Print Page | Contact Us | Sign In | Join or Create An Account
PVMA Blog
Blog Home All Blogs
The Pennsylvania Veterinary Medical Association (PVMA) is the only statewide professional membership association dedicated exclusively to the profession of veterinary medicine and the interests of the veterinary team. The focus of our association is professional development, advocacy, and practice vitality to ensure the continued success of our members.

 

Search all posts for:   

 

Top tags: pets  veterinarian  veterinary medicine  usda  animal  canine  dog  fda  pa  pennsylvania  pet focused brands  recall  united states  veterinary profession  animals  award  cats  disease  dogs  eating  laboratory  Legislation  medical  members  nausea  owners  padls  patient  pet  pet food 

New Brucella Canis Tests Available At PADLS

Posted By Jaime Markle, Friday, June 1, 2018

Brucella canis bacteria

Photo credit: Wikimedia Commons 

New Brucella Canis Tests Available At PADLS

Authored by: David L Thompson MS, PhD, and Deepanker Tewari BVSc PhD DACVM

Canine brucellosis is an important, incurable reproductive disease of dogs that is caused by Brucella canis. Natural transmission of canine brucellosis can occur by several routes. B. canis organisms are present in abundance in aborted material and vaginal discharge. Shedding of B. canis may occur for up to six weeks after an abortion. Semen, seminal fluid and urine from infected males have also been shown to be sources of infection. The organism can be present in blood, milk, saliva, nasal and ocular secretions, and in the feces. Carrier animals shed the organisms intermittently and present a risk to other dogs and even for humans. The carrier animals must be identified and removed from the breeding population to stop the spread of disease.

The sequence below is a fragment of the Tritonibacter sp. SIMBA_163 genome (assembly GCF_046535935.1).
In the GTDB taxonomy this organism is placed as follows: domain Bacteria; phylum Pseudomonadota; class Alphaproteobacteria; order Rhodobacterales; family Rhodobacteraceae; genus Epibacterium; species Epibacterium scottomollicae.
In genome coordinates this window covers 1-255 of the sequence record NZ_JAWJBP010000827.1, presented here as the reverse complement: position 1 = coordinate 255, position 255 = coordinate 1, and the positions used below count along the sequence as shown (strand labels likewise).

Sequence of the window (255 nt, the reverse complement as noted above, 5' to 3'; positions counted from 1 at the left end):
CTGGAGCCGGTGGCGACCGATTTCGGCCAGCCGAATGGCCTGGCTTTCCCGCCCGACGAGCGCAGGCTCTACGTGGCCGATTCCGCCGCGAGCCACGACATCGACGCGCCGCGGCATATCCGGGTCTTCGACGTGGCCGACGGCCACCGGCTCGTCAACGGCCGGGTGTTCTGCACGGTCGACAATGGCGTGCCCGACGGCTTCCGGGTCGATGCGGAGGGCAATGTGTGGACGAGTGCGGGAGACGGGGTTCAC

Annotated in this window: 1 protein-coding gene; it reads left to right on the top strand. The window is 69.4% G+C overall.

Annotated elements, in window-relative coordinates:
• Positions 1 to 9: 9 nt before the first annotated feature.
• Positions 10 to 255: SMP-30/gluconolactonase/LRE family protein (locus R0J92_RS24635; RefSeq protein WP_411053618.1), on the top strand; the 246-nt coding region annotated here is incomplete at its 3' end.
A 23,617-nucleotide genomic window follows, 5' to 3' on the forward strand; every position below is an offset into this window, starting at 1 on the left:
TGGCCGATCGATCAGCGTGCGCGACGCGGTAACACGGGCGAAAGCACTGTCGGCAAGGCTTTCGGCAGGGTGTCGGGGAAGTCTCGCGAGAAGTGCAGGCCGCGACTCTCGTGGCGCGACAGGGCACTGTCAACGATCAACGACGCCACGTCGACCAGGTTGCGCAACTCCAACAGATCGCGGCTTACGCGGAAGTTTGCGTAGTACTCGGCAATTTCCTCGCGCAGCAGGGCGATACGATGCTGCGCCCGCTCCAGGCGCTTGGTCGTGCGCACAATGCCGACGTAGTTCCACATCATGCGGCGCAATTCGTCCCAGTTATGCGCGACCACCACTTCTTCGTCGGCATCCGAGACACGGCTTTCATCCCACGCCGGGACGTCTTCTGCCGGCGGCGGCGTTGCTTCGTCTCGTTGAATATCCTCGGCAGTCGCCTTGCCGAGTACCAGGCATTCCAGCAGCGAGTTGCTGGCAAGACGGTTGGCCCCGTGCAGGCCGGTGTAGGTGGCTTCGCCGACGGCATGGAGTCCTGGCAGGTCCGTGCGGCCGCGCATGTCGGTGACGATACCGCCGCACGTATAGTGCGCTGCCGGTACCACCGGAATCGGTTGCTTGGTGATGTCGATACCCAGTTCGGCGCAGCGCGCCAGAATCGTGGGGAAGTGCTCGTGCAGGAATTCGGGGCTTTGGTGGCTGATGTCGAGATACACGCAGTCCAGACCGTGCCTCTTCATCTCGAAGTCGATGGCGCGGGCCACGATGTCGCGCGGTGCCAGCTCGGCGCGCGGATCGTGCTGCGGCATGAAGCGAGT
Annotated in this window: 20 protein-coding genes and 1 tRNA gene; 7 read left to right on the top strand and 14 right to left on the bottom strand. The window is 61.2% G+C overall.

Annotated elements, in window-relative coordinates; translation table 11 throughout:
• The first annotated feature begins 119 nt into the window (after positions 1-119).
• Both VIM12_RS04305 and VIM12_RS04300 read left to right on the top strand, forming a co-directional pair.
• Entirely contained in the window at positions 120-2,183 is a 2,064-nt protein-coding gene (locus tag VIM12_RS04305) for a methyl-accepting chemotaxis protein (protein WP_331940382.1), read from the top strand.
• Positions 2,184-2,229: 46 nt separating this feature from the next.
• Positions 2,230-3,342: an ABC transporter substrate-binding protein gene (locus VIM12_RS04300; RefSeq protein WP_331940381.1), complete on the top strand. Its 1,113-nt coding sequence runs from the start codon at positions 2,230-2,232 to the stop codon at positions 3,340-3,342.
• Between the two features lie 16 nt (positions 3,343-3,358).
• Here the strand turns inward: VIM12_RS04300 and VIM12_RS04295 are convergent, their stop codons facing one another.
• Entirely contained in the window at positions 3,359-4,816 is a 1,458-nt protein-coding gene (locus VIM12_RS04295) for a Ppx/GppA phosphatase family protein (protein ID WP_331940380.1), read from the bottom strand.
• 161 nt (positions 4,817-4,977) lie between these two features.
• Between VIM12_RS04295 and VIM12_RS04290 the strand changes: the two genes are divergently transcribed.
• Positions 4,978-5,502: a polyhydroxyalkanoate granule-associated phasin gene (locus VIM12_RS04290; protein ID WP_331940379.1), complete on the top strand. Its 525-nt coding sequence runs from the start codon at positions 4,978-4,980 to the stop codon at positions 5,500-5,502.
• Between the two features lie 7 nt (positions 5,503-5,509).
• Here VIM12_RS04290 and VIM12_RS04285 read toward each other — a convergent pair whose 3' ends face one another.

Diagnosis of canine brucellosis is best accomplished by use of diagnostic aids such as serology, PCR and culture.  PADLS-Harrisburg now offers both serology and culture tests for B canis detection. The lab has recently expanded serology test offerings for detection of canine brucellosis.  The Rapid Slide Agglutination Test (RSAT), both with and without 2-mercaptoethanol (2-ME), will continue to be used as an initial screening tool.  While this test produces few false negative results, false positive results are common.  Previously, a serum sample yielding an “RSAT pos./RSAT-2ME neg.” result would prompt a request for a client to resubmit another serum sample after 4 weeks to distinguish an acute from a chronic infection. In an infected animal, this follow up testing conducted after 4 weeks normally will show the RSAT-2ME test to be positive following conversion of IgM to IgG antibodies against Brucella.  However, in a number of scenarios we examined, when a second sample was received, no change was seen in the original reactivity.  This result prompted us to introduce additional tests during primary screening in our testing algorithm to address false positives.  In addition to the RSAT -/+ screening test, clients can now request the B. canis indirect immunofluorescent antibody (IFA) test.  The IFA test, is a supplementary screening tool and can help resolve false positives seen with the RSAT test--particularly when RSAT is positive and the RSAT-2ME is negative.  Generally, an “RSAT pos./RSAT-2ME pos.” result indicates infection.  These samples were previously forwarded to the National Veterinary Services Laboratory for performance of the Tube Agglutination Test (TAT+2-ME) confirmation.  The TAT+2-ME test is a semi-quantitative test with increased specificity.  The TAT+2-ME test has now been validated by PVL and is offered as a follow up test.  This new test reduces both the turn-around time and the client shipping fee required for forwarding samples. The serological testing strategy used at the lab is summarized in the diagram (below).